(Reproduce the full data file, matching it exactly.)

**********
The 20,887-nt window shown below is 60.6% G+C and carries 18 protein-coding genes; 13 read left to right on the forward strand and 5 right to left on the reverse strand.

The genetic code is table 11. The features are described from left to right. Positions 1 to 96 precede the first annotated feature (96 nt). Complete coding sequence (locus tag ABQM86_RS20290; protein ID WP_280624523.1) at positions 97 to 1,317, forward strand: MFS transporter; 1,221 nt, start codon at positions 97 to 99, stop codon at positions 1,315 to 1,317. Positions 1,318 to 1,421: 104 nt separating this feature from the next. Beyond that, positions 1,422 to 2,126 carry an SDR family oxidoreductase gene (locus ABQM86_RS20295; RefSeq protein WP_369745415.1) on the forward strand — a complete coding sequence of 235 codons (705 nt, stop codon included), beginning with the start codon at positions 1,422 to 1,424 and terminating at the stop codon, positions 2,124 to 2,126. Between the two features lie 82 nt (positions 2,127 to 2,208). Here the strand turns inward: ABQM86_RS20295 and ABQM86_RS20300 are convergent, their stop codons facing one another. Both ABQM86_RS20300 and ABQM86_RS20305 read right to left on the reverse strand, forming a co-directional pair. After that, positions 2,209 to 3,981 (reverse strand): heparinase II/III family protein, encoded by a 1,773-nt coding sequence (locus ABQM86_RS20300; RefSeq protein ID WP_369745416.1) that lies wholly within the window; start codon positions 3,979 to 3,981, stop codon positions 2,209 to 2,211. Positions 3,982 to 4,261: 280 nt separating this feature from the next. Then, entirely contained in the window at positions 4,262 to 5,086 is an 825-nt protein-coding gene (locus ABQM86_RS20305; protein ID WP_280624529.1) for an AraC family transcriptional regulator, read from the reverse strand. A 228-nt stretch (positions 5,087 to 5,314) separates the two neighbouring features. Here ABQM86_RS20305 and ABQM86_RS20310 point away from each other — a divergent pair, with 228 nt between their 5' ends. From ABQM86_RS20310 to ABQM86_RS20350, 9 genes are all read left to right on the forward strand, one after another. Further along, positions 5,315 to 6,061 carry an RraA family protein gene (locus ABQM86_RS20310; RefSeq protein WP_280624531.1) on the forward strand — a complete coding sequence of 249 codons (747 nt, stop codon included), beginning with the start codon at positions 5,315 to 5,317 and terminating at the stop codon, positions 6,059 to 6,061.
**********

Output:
The 20,887-nt window shown below is 60.6% G+C and carries 18 protein-coding genes; 13 read left to right on the forward strand and 5 right to left on the reverse strand.

The genetic code is table 11. The features are described from left to right. Positions 1 to 96 precede the first annotated feature (96 nt). Complete coding sequence (locus tag ABQM86_RS20290; protein ID WP_280624523.1) at positions 97 to 1,317, forward strand: MFS transporter; 1,221 nt, start codon at positions 97 to 99, stop codon at positions 1,315 to 1,317. Positions 1,318 to 1,421: 104 nt separating this feature from the next. Beyond that, positions 1,422 to 2,126 carry an SDR family oxidoreductase gene (locus ABQM86_RS20295; RefSeq protein WP_369745415.1) on the forward strand — a complete coding sequence of 235 codons (705 nt, stop codon included), beginning with the start codon at positions 1,422 to 1,424 and terminating at the stop codon, positions 2,124 to 2,126. Between the two features lie 82 nt (positions 2,127 to 2,208). Here the strand turns inward: ABQM86_RS20295 and ABQM86_RS20300 are convergent, their stop codons facing one another. Both ABQM86_RS20300 and ABQM86_RS20305 read right to left on the reverse strand, forming a co-directional pair. After that, positions 2,209 to 3,981 (reverse strand): heparinase II/III family protein, encoded by a 1,773-nt coding sequence (locus ABQM86_RS20300; RefSeq protein ID WP_369745416.1) that lies wholly within the window; start codon positions 3,979 to 3,981, stop codon positions 2,209 to 2,211. Positions 3,982 to 4,261: 280 nt separating this feature from the next. Then, entirely contained in the window at positions 4,262 to 5,086 is an 825-nt protein-coding gene (locus ABQM86_RS20305; protein ID WP_280624529.1) for an AraC family transcriptional regulator, read from the reverse strand. A 228-nt stretch (positions 5,087 to 5,314) separates the two neighbouring features. Here ABQM86_RS20305 and ABQM86_RS20310 point away from each other — a divergent pair, with 228 nt between their 5' ends. From ABQM86_RS20310 to ABQM86_RS20350, 9 genes are all read left to right on the forward strand, one after another. Further along, positions 5,315 to 6,061 carry an RraA family protein gene (locus ABQM86_RS20310; RefSeq protein WP_280624531.1) on the forward strand — a complete coding sequence of 249 codons (747 nt, stop codon included), beginning with the start codon at positions 5,315 to 5,317 and terminating at the stop codon, positions 6,059 to 6,061.